21. Well even if you do end up having to take medication, hopefully it will be a low dosage that will leave you feeling better and get things cleared up. Its always so much better having a doctor who you feel like actually listens to you and genuinely cares. I don’t know if anyone’s ever mentioned the “squatty potty” to you, but I saw it on a random website a few days ago, and this youtube video is worth a watch I think: http://www.youtube.com/watch?v=pYcv6odWfTM&feature=player_embedded

  22. I’m so glad you got a lot of questions cleared up at the doctor’s! At least now you know you can do more of the things that you want to do. It does stink that you have to stay on medication, but honestly, if it’s going to help then it’s definitely worth it. Cheer up & enjoy your life!

  23. OMG. I want to cry. This post makes me SO happy for you! I have been struggling with some health issues too, and to find a doctor like this- WOWWOWWOW! It’s so refreshing to hear about the good M.D.’s out there! Big hug! I hope you feel better really soon <3

  24. I don’t have UC, but I do have a condition that will require medication and treatment for the rest of my life, and from one to another – it blows! Congrats to you, though, for getting to a new doctor and accepting (or getting towards accepting…) a new life plan, with medicine. It may not be the one you thought it’d be, but it can still be awesome.

  25. I can relate to you on this one. First off I love that your feeling good about this doctor and that he was so up front with you and able to make you laugh. Laughter through this stuff is a good thing 🙂 Honestly you’ve just got to keep a smile, focus on what is good, and ENJOY YOUR LIFE. Live your life. My father has Crohn’s and I see a gastro over at Brigham and Women’s also in Boston… still in testing phases which is stressful but again, keeping positive. I think diet and stress levels are the biggest two components to controlling flare ups. VSL#3 works wonders so I’m happy to see your using it. I hope your feeling better soon and keep that smile lady :))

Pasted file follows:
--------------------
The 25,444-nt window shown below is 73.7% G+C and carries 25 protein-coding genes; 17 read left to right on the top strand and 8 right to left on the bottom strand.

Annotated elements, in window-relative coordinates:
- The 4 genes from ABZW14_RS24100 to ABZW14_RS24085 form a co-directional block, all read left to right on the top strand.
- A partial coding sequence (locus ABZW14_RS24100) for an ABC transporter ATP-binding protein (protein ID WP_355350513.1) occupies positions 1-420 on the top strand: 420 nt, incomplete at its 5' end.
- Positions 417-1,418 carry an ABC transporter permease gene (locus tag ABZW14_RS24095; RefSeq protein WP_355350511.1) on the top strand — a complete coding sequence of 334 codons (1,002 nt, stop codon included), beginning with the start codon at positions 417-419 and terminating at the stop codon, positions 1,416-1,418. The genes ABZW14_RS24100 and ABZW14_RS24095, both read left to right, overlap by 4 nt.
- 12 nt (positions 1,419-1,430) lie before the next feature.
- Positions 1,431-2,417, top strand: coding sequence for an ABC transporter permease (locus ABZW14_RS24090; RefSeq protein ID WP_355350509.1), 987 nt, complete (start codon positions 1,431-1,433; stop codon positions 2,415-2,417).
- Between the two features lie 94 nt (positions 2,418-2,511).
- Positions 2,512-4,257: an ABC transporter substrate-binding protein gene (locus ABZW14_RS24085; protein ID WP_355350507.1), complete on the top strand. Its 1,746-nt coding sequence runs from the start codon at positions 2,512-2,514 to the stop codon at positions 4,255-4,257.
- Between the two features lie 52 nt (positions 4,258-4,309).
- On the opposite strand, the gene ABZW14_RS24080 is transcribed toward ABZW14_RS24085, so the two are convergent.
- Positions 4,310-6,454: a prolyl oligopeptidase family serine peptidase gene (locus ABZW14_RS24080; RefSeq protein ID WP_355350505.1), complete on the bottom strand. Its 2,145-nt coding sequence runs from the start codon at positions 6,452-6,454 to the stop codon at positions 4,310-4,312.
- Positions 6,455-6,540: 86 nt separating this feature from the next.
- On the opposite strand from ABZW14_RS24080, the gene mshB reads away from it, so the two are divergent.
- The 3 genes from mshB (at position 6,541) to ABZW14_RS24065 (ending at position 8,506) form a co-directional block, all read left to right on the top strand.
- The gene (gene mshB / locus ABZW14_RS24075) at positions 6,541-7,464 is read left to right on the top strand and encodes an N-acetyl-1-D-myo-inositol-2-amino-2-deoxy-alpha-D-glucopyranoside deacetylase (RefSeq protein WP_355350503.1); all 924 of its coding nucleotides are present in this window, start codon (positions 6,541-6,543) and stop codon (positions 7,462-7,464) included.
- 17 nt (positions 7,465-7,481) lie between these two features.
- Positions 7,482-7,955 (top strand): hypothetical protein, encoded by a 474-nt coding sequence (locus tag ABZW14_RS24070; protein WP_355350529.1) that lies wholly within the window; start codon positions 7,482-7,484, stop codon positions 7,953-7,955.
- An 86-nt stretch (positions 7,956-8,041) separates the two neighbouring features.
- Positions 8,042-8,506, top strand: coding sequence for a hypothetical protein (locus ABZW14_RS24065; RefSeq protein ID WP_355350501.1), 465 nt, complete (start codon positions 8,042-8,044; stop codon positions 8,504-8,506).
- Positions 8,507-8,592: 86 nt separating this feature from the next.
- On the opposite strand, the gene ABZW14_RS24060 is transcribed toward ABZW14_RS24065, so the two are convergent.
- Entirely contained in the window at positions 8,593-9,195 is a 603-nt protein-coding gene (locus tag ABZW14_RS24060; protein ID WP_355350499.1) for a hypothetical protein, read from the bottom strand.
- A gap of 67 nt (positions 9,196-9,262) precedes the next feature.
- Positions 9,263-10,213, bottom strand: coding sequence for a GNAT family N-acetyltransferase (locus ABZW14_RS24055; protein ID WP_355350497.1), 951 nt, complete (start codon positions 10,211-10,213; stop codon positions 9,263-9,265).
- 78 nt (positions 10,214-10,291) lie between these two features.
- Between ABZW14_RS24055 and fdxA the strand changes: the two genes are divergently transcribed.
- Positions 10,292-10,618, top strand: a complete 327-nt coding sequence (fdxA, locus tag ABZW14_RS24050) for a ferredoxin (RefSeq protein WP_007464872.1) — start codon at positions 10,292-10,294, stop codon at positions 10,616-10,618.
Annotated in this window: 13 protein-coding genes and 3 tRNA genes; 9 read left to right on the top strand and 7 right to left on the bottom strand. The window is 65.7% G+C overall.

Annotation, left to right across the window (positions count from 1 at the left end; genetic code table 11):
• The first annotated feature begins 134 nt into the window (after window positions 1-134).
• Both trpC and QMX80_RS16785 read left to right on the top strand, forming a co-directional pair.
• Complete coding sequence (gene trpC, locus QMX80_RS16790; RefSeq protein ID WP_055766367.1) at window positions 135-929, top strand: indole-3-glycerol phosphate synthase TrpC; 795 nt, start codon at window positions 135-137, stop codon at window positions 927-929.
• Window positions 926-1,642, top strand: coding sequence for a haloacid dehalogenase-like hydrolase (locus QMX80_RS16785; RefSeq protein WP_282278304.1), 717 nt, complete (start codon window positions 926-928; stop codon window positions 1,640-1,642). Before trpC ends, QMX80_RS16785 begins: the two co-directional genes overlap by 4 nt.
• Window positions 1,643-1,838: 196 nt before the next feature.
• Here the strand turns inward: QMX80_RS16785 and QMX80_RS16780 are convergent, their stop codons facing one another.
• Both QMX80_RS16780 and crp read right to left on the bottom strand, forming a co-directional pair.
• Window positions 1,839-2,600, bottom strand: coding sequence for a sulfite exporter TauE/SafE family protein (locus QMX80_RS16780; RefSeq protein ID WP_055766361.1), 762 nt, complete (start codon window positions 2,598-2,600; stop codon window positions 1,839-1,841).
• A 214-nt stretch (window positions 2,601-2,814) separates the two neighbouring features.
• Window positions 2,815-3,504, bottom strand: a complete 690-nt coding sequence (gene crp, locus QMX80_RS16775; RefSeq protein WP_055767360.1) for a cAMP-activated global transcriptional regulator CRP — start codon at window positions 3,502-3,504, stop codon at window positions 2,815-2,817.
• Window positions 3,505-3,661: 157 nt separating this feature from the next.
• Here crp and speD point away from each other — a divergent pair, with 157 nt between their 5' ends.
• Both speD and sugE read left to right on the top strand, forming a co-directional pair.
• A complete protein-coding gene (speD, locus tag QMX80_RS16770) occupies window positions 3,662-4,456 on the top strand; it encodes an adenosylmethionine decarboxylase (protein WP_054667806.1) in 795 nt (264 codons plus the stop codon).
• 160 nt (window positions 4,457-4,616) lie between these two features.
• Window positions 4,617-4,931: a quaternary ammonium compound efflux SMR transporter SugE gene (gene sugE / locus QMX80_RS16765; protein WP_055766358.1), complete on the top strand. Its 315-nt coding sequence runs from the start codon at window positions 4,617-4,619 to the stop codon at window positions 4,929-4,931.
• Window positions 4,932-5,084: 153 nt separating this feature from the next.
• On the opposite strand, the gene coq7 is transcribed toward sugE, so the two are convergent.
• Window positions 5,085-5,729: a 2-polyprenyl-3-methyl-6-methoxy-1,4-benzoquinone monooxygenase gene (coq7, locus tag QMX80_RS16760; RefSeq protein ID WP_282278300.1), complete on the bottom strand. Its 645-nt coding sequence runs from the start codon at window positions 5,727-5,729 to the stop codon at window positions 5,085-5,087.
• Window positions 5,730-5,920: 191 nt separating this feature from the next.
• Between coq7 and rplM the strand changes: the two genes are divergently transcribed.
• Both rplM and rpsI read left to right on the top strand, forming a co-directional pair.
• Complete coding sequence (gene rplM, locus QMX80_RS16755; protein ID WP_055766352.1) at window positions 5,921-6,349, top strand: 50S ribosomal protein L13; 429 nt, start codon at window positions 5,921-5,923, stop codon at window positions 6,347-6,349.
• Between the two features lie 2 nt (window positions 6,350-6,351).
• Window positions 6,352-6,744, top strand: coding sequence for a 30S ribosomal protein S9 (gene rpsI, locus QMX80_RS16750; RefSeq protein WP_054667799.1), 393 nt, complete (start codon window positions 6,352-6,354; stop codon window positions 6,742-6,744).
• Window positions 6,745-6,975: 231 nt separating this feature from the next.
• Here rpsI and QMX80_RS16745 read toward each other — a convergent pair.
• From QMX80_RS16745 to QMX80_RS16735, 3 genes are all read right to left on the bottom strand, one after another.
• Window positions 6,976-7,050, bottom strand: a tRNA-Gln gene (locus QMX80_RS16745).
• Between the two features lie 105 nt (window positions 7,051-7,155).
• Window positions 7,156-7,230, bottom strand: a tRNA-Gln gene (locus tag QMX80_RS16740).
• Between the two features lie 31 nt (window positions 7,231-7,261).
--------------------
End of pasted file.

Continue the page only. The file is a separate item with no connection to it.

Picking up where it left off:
26. Tina, I have been enjoying your blog and I randomly, however now I see purposefully, stumbled across this particular blog. I myself have struggled with GI issues, however I was never diagnosed with UC, but rather IBS. More relevant to you is my mother who was recently diagnosed with colitis. She was told that from now on, the flares could only be controlled with medications. She was not satisfied with this answer as she prefers not to take medications and went to an accupuncturist. The colitis is now under control and she rather has any flare ups and better yet, medicine free!!! I also had a similar experience with my IBS and treating it with accupuncture-no more discomfort for me! I am a nurse and think there is purpose with Western Medicine, however I ALWAYS recommend accupuncture to everyone and it sounds like you could possibly benefit!! Have a blessed day!

  27. Hi Tina! I just found this post – – I’ve been following your blog for a while, but didn’t see many of your UC-related posts until now. I’ve also been recently diagnosed with UC (like, 2 weeks ago, but I’ve had symptoms for a long time), and I’m so grateful to hear how similar your stories are to mine. When my doctor gave me the diagnosis and walked me through the treatment plan, I immediately dreaded the thought of a life-long pill regimen. I like to think I eat a very healthy, nutritious diet, but am now struggling more with managing the UC-diet thing. I can’t wait to read the rest of your posts to hear more about your success/challenges!

    PS: After a few years of other GI’s telling me I just have heartburn, I now go to the MGH Crohn’s & Colitis Center – – they are AMAZING. I’m so blown away by their level of care. So happy you found a doc you like 🙂